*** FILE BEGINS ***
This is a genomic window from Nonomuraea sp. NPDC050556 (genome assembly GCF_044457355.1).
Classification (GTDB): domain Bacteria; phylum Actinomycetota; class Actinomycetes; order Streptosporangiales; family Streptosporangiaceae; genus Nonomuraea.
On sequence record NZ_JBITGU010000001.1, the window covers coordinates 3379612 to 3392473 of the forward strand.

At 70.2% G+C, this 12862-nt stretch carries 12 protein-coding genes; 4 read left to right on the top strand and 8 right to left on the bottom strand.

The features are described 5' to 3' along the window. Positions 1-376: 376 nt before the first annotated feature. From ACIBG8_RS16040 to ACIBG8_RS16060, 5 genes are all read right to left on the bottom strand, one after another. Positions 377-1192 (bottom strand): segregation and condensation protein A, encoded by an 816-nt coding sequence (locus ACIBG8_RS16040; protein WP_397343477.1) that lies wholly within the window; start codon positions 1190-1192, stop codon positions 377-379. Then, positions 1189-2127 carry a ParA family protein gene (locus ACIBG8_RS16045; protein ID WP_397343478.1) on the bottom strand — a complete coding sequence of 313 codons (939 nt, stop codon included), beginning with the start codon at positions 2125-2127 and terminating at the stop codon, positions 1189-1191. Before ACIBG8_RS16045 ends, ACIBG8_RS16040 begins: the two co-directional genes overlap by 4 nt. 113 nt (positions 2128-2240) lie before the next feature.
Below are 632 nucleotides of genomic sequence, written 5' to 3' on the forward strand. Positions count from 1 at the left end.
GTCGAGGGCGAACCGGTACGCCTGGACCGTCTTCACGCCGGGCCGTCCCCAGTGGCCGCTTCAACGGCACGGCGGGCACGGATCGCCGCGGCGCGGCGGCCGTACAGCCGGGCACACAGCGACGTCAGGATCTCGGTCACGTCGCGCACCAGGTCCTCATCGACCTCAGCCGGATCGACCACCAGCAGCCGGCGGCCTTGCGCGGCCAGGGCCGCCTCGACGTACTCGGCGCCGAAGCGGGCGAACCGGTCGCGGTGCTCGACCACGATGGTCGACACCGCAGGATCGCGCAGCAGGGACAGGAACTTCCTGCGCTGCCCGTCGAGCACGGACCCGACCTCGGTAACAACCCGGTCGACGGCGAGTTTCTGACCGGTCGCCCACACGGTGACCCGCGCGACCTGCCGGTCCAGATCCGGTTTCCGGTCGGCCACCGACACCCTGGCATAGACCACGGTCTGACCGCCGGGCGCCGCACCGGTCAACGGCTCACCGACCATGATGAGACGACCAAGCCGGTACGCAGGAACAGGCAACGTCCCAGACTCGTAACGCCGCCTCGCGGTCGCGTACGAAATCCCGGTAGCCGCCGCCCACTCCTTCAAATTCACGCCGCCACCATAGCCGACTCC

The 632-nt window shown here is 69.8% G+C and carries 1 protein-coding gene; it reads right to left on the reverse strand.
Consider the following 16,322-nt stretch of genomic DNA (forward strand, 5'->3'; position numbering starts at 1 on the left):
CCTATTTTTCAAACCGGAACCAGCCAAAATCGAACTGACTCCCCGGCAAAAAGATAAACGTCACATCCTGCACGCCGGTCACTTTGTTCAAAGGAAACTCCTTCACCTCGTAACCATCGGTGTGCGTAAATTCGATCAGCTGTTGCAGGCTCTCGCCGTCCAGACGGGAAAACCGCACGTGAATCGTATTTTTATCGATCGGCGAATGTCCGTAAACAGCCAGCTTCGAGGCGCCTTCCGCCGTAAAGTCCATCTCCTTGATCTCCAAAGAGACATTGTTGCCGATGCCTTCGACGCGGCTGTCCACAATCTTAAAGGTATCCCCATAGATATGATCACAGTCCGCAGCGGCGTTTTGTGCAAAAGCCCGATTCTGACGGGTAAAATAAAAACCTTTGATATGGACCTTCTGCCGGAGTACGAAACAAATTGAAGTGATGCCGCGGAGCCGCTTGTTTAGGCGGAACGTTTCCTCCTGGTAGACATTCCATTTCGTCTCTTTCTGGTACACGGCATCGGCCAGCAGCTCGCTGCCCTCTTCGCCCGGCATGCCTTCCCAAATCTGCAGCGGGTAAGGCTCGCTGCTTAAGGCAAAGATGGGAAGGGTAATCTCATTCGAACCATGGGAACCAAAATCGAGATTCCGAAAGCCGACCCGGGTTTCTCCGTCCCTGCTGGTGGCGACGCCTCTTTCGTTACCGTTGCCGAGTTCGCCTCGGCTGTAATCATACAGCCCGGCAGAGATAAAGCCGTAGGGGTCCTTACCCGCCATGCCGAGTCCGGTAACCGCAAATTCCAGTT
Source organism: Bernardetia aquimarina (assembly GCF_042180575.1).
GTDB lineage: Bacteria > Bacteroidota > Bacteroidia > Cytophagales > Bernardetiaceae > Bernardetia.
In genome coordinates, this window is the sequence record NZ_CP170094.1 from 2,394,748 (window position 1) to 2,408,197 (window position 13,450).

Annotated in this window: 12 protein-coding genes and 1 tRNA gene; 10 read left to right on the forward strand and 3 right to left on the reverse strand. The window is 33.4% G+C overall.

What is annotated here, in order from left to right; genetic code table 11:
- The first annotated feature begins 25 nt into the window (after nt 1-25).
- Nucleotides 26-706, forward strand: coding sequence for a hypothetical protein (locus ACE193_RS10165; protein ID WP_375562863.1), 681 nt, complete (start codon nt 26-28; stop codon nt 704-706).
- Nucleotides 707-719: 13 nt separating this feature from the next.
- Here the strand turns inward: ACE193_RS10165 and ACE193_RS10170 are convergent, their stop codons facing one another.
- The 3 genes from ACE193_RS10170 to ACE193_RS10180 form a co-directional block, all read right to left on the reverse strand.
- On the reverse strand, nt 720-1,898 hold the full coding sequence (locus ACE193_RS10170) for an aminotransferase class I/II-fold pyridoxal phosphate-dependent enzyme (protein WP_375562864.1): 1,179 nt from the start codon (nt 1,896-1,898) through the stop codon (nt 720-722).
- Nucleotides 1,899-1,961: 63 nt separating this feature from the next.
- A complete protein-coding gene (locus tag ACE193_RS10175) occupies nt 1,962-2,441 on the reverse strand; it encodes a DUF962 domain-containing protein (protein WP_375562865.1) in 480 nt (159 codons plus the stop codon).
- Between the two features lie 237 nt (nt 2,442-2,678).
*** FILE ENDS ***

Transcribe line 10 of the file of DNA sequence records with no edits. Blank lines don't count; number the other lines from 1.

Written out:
CCTATTTTTCAAACCGGAACCAGCCAAAATCGAACTGACTCCCCGGCAAAAAGATAAACGTCACATCCTGCACGCCGGTCACTTTGTTCAAAGGAAACTCCTTCACCTCGTAACCATCGGTGTGCGTAAATTCGATCAGCTGTTGCAGGCTCTCGCCGTCCAGACGGGAAAACCGCACGTGAATCGTATTTTTATCGATCGGCGAATGTCCGTAAACAGCCAGCTTCGAGGCGCCTTCCGCCGTAAAGTCCATCTCCTTGATCTCCAAAGAGACATTGTTGCCGATGCCTTCGACGCGGCTGTCCACAATCTTAAAGGTATCCCCATAGATATGATCACAGTCCGCAGCGGCGTTTTGTGCAAAAGCCCGATTCTGACGGGTAAAATAAAAACCTTTGATATGGACCTTCTGCCGGAGTACGAAACAAATTGAAGTGATGCCGCGGAGCCGCTTGTTTAGGCGGAACGTTTCCTCCTGGTAGACATTCCATTTCGTCTCTTTCTGGTACACGGCATCGGCCAGCAGCTCGCTGCCCTCTTCGCCCGGCATGCCTTCCCAAATCTGCAGCGGGTAAGGCTCGCTGCTTAAGGCAAAGATGGGAAGGGTAATCTCATTCGAACCATGGGAACCAAAATCGAGATTCCGAAAGCCGACCCGGGTTTCTCCGTCCCTGCTGGTGGCGACGCCTCTTTCGTTACCGTTGCCGAGTTCGCCTCGGCTGTAATCATACAGCCCGGCAGAGATAAAGCCGTAGGGGTCCTTACCCGCCATGCCGAGTCCGGTAACCGCAAATTCCAGTT